Katrina Prescott, left, poses for a photo with her mother Kathryn Love in this undated handout photo before her mother’s dementia worsened significantly. Katrina Prescott came up with a set of strict COVID-19 rules for health-care experts coming into the house to look after her mother, Kathryn Love, who suffers from dementia and is at high risk of contracting the virus. THE CANADIAN PRESS/HO, Katrina Prescott *MANDATORY CREDIT*

Katrina Prescott, left, poses for a photo with her mother Kathryn Love in this undated handout photo before her mother’s dementia worsened significantly. Katrina Prescott came up with a set of strict COVID-19 rules for health-care experts coming into the house to look after her mother, Kathryn Love, who suffers from dementia and is at high risk of contracting the virus. THE CANADIAN PRESS/HO, Katrina Prescott *MANDATORY CREDIT*

Waiting for treatment taking toll on patients with chronic illnesses

Thousands of patients across the country have had procedures postponed due to the pandemic

Jill Fletcher has spent much of the last year waiting to have both knees replaced while dealing with “brutal” pain after her cortisone shots were reduced to every six months from three to prevent further deterioration of the little cartilage she has left.

“I’ve been in a wheelchair. I may end up there again before I get going on this,” she said of the delay in scheduling her surgery, which would involve the removal of a plate and five screws in each knee from previous operations due to a condition since childhood that resulted in malformed knees.

“Before COVID, it was ‘OK, I can just phone, get things set up and it’ll be in four months.’ Now I have no idea,” she said from Renfrew, Ont., about an hour’s drive west of Ottawa.

“It’s just throwing everything off. It’s harder to see the family doctor. I haven’t had a physical either. That was cancelled as well.”

Fletcher, 58, is among thousands of patients across the country whose procedures have been postponed or cancelled due to the pandemic, resulting in more physical and emotional distress.

She said the wait for a risky surgery weighs heavily on her husband and their two sons who still live at home and help out with more chores but also worry about her declining health.

“I’ll be honest, I’m a little bit uncomfortable being in a hospital during COVID, too,” Fletcher said of travelling to Ottawa for the procedure. She also feels vulnerable until she has been vaccinated, but that may not happen in Renfrew for her age group until August.

Support programs for chronically ill patients are an essential part of their care, said Eileen Dooley, CEO of HealthPartners,a collaboration of 16 health charities such as the Alzheimer Society, Parkinson Canada and the Heart and Stroke Foundation of Canada.

HealthPartners commissioned an online survey of 3,000 people, including 1,144 with a chronic condition or major illness, and found the pandemic has had a disproportionate impact on patients, 43 per cent of whose treatment has been cancelled or postponed, affecting their quality of life.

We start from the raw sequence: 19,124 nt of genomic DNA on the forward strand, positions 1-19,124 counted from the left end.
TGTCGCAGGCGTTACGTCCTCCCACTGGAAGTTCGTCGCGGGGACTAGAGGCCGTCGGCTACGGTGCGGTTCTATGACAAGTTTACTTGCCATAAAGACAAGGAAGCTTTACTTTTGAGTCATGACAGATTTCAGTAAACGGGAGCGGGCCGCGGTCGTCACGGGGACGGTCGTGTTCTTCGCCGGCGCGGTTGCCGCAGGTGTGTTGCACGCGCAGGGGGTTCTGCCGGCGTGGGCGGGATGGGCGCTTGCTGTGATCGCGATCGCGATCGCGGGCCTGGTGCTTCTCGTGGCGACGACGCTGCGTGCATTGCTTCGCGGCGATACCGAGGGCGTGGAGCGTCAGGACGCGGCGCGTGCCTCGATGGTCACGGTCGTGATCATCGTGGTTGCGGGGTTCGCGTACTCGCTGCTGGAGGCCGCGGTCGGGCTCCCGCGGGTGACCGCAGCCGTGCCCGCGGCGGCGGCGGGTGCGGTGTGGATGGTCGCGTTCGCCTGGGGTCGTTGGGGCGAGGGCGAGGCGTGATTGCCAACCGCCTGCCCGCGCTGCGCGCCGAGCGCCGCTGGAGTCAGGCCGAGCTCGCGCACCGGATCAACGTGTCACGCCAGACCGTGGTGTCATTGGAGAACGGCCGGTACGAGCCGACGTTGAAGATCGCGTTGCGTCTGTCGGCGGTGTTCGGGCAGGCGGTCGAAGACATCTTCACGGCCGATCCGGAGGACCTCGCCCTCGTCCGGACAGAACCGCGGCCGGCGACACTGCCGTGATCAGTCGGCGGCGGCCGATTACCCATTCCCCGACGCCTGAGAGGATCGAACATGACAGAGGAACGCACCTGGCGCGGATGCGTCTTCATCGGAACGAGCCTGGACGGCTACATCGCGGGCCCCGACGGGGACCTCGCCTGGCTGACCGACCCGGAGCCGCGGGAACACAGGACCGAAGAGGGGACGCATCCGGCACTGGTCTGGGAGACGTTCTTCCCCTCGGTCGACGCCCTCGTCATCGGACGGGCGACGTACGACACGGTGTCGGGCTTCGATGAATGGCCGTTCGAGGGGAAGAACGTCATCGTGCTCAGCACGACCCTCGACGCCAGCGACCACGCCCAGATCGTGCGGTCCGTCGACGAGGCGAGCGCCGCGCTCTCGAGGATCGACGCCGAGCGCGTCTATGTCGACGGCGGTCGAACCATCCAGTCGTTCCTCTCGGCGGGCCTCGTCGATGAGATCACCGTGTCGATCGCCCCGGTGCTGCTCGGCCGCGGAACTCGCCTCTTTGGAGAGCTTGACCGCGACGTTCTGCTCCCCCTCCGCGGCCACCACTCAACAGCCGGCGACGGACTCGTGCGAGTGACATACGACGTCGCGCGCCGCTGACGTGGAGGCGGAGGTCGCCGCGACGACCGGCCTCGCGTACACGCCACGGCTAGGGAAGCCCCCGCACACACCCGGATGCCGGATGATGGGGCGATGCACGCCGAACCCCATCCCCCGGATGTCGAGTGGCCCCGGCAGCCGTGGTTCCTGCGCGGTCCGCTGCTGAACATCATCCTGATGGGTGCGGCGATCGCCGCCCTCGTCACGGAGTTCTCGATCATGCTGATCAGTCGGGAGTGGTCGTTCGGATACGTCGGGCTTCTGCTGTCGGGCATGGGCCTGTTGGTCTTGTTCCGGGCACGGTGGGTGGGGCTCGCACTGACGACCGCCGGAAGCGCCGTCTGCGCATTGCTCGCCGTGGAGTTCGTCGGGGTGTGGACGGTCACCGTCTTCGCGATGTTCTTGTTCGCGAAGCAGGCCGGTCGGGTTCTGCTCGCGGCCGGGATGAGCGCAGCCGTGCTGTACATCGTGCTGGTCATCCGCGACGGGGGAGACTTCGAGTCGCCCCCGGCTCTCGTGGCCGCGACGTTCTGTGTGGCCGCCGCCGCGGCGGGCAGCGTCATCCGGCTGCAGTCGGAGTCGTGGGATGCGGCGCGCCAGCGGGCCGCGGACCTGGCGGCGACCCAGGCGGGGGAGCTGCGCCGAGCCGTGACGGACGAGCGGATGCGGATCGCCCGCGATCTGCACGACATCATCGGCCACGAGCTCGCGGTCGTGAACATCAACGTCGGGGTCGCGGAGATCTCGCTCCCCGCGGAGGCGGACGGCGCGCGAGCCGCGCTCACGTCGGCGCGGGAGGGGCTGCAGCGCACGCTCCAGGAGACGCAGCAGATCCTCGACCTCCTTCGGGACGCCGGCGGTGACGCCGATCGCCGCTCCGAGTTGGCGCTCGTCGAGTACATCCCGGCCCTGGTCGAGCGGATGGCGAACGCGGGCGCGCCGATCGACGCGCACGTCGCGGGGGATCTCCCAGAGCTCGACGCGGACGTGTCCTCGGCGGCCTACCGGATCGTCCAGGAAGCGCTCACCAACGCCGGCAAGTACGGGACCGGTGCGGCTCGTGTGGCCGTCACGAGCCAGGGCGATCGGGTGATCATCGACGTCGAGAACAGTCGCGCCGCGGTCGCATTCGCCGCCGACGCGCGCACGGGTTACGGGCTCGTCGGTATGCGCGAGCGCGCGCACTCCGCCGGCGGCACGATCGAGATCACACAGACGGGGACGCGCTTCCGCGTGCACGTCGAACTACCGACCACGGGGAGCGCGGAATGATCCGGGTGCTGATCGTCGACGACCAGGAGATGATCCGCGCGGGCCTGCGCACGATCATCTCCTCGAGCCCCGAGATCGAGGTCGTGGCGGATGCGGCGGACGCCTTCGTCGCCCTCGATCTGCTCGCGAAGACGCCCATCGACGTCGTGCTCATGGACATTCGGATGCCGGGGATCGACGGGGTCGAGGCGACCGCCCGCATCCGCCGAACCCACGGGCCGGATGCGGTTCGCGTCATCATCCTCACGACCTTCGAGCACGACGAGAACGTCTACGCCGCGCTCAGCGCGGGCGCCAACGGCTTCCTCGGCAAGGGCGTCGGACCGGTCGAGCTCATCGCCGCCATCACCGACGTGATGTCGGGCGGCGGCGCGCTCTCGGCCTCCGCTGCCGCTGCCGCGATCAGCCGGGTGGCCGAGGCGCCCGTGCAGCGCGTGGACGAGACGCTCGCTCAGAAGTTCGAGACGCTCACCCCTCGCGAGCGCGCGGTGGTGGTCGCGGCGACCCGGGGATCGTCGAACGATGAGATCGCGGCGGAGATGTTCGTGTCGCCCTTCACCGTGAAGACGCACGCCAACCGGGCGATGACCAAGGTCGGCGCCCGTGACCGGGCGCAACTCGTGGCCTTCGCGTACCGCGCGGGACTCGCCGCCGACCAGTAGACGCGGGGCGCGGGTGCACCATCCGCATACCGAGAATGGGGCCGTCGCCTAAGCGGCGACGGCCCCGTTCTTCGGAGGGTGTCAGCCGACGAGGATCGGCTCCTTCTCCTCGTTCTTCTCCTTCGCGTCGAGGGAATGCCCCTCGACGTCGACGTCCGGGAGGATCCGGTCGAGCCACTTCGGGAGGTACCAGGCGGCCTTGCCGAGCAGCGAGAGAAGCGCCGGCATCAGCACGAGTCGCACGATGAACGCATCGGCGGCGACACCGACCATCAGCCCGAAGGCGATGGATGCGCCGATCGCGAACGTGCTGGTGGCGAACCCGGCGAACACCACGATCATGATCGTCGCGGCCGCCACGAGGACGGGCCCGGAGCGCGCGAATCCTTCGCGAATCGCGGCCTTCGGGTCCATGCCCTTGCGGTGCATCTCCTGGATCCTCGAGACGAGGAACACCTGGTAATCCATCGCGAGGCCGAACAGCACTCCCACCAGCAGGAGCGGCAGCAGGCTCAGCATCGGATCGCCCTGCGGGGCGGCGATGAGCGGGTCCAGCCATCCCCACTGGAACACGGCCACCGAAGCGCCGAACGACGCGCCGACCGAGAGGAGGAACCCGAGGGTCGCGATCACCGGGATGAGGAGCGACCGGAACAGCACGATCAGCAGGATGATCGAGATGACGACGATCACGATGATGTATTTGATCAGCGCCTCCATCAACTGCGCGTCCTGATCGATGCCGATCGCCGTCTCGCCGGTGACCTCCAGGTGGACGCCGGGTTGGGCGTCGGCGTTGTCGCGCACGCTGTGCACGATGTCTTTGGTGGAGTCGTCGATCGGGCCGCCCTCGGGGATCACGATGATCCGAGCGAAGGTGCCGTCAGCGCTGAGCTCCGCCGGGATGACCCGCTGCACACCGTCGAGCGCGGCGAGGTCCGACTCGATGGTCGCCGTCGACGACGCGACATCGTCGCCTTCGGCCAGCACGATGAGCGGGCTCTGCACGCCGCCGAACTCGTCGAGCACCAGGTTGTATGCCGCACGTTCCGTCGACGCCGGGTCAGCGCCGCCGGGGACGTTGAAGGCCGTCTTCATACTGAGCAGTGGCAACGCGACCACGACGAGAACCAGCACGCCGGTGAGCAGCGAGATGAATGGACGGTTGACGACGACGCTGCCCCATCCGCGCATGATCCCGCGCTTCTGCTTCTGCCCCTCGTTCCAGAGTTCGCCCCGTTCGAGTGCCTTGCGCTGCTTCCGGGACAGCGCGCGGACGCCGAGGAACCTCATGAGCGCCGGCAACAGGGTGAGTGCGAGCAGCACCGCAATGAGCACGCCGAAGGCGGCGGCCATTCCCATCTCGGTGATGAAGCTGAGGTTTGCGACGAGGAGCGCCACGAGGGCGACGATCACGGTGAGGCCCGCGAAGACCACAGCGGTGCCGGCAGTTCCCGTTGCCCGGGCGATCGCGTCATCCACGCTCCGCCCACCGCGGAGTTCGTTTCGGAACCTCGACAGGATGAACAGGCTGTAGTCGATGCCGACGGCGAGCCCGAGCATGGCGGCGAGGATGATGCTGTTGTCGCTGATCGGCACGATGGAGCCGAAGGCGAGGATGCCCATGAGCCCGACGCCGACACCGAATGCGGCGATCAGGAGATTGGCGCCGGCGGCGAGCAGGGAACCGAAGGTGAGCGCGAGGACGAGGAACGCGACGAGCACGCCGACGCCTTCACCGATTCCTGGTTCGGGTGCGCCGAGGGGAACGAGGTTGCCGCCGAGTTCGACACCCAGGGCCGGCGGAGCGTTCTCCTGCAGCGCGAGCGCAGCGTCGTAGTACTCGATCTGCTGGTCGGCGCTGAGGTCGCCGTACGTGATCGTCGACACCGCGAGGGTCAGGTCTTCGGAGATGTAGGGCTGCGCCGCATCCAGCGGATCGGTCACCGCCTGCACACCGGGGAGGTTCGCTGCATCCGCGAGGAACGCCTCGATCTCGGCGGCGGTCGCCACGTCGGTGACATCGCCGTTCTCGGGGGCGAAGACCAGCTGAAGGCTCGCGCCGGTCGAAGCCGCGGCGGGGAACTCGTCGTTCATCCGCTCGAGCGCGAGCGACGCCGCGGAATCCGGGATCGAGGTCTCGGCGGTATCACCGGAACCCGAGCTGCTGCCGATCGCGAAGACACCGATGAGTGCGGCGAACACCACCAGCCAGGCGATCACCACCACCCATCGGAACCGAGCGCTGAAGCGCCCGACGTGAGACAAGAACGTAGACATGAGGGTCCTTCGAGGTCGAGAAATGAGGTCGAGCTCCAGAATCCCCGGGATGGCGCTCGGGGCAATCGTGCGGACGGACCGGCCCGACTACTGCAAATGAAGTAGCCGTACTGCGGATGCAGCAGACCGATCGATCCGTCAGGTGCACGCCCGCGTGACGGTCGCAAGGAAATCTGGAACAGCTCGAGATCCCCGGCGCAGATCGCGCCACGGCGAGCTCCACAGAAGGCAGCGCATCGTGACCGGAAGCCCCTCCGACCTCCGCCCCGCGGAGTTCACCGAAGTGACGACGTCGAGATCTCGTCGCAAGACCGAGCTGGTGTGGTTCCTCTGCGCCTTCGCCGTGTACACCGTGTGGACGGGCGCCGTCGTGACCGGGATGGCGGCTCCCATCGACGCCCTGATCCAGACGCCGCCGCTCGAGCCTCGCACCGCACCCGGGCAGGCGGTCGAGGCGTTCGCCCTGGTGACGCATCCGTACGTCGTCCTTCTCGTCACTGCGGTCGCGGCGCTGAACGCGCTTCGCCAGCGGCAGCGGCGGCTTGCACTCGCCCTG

It was conducted by Abacus Data between Jan. 9 and 13 and showed 67 per cent of caregivers said they were less healthy overall due to their increased burden, versus 60 per cent of the patients and 57 per cent of all Canadians.

For the total number of respondents, the survey is accurate to within 1.7 percentage points, 19 times out of 20. It’s accurate to within 2.8 percentage points for the patients, and 4.2 per cent for caregivers.

Dooley said the charities that connect patients and families, provide transportation to appointments and information on community services have been hit hard by a loss of donations, many of which fund research.

“They provide a real buffer between the formal health-care system and Canadians in terms of being on the front line for support: letting people know where to get assistance, connecting them with others who’ve had their disease, providing transportation.”

Dooley called on federal and provincial governments to provide funding for charities as part of the overall effort to bolster supports for Canadians in multiple sectors that have also suffered financially during the pandemic.

It’s not just patients themselves who are affected by delays in treatment and interruptions in support programs — the survey for HealthPartners, says 524 caregivers also responded and that 53 per cent of them reported the pandemic affected their mental health.

Katrina Prescott of Vancouver was so afraid that a visiting health-care worker would transmit COVID-19 to her mother that she ensured everyone coming to their home knew about “the rules” — her strict safety precautions.

A nurse practitioner, a nurse who specializes in wound care, a rehabilitation assistant, a home-support worker and a physiotherapist are among those caring for 69-year-old Kathryn Love, who suffers from dementia and is at high risk of contracting the virus.

Prescott required them to place belongings in a plastic bin and immediately head to the bathroom, disinfect any surfaces they’d touched before washing their hands for 20 seconds and don personal protective equipment, including gloves, which would have to be washed often or cleaned with alcohol.

“When the whole thing happened I thought ‘how the heck am I going to let people come in here?’ It was a 911. So I came up with a system,” she said.

Prescott made the“really stressful decision” to continue having health-care workers in the house as some others in a similar situation cancelled services to eliminate the possibility of their loved ones being infected, she said.

Losing that support would have left her as the only round-the-clock caregiver, which she considered “unimaginable for my survival.”

She worried about not having any respite, let alone having time for sleep, a shower or cooking a meal.

Even with help, the emotional strain of caring for a family member who is unable to walk or talk took such a toll on the Vancouver resident that she got extra counselling online.

Prescott said the mental-health implications on caregivers who juggle multiple responsibilities for their chronically or seriously ill loved ones are overwhelming at any time, but a year of greater-than-usual isolation has brought people to the breaking point.